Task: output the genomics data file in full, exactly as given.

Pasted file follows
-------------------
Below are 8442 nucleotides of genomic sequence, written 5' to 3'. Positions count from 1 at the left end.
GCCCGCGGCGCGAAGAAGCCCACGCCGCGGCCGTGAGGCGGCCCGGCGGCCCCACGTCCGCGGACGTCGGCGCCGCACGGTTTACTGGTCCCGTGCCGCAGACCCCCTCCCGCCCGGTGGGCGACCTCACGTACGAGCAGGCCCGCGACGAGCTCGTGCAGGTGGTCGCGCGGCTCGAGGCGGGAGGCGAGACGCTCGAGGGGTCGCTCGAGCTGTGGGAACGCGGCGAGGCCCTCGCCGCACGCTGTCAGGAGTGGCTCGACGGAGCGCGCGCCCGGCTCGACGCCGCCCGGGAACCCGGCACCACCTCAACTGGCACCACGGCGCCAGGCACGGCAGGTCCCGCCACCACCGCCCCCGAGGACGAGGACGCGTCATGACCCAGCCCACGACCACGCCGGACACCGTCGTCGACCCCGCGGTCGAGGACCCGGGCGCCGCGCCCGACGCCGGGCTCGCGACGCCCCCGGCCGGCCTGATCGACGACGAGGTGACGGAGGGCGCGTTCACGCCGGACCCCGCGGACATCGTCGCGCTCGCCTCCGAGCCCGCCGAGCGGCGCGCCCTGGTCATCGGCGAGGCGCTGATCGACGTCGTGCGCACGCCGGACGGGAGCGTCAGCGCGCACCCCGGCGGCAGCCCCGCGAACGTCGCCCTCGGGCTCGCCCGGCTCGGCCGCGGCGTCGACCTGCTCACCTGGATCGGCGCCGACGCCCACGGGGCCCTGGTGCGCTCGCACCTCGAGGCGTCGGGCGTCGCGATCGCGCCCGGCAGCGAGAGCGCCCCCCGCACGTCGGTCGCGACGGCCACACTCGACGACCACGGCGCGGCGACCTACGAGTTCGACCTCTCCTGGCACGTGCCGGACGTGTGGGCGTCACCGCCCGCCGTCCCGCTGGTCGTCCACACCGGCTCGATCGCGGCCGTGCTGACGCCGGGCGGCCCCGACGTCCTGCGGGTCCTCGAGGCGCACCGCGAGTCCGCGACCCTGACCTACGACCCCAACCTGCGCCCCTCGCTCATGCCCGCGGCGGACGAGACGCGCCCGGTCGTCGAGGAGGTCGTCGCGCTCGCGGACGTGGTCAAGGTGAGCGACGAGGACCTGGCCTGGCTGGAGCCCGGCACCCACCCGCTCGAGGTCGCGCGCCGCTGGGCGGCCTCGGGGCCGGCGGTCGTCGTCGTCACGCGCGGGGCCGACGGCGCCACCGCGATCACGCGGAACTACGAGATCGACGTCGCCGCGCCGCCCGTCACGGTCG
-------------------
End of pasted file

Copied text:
Below are 8442 nucleotides of genomic sequence, written 5' to 3'. Positions count from 1 at the left end.
GCCCGCGGCGCGAAGAAGCCCACGCCGCGGCCGTGAGGCGGCCCGGCGGCCCCACGTCCGCGGACGTCGGCGCCGCACGGTTTACTGGTCCCGTGCCGCAGACCCCCTCCCGCCCGGTGGGCGACCTCACGTACGAGCAGGCCCGCGACGAGCTCGTGCAGGTGGTCGCGCGGCTCGAGGCGGGAGGCGAGACGCTCGAGGGGTCGCTCGAGCTGTGGGAACGCGGCGAGGCCCTCGCCGCACGCTGTCAGGAGTGGCTCGACGGAGCGCGCGCCCGGCTCGACGCCGCCCGGGAACCCGGCACCACCTCAACTGGCACCACGGCGCCAGGCACGGCAGGTCCCGCCACCACCGCCCCCGAGGACGAGGACGCGTCATGACCCAGCCCACGACCACGCCGGACACCGTCGTCGACCCCGCGGTCGAGGACCCGGGCGCCGCGCCCGACGCCGGGCTCGCGACGCCCCCGGCCGGCCTGATCGACGACGAGGTGACGGAGGGCGCGTTCACGCCGGACCCCGCGGACATCGTCGCGCTCGCCTCCGAGCCCGCCGAGCGGCGCGCCCTGGTCATCGGCGAGGCGCTGATCGACGTCGTGCGCACGCCGGACGGGAGCGTCAGCGCGCACCCCGGCGGCAGCCCCGCGAACGTCGCCCTCGGGCTCGCCCGGCTCGGCCGCGGCGTCGACCTGCTCACCTGGATCGGCGCCGACGCCCACGGGGCCCTGGTGCGCTCGCACCTCGAGGCGTCGGGCGTCGCGATCGCGCCCGGCAGCGAGAGCGCCCCCCGCACGTCGGTCGCGACGGCCACACTCGACGACCACGGCGCGGCGACCTACGAGTTCGACCTCTCCTGGCACGTGCCGGACGTGTGGGCGTCACCGCCCGCCGTCCCGCTGGTCGTCCACACCGGCTCGATCGCGGCCGTGCTGACGCCGGGCGGCCCCGACGTCCTGCGGGTCCTCGAGGCGCACCGCGAGTCCGCGACCCTGACCTACGACCCCAACCTGCGCCCCTCGCTCATGCCCGCGGCGGACGAGACGCGCCCGGTCGTCGAGGAGGTCGTCGCGCTCGCGGACGTGGTCAAGGTGAGCGACGAGGACCTGGCCTGGCTGGAGCCCGGCACCCACCCGCTCGAGGTCGCGCGCCGCTGGGCGGCCTCGGGGCCGGCGGTCGTCGTCGTCACGCGCGGGGCCGACGGCGCCACCGCGATCACGCGGAACTACGAGATCGACGTCGCCGCGCCGCCCGTCACGGTCG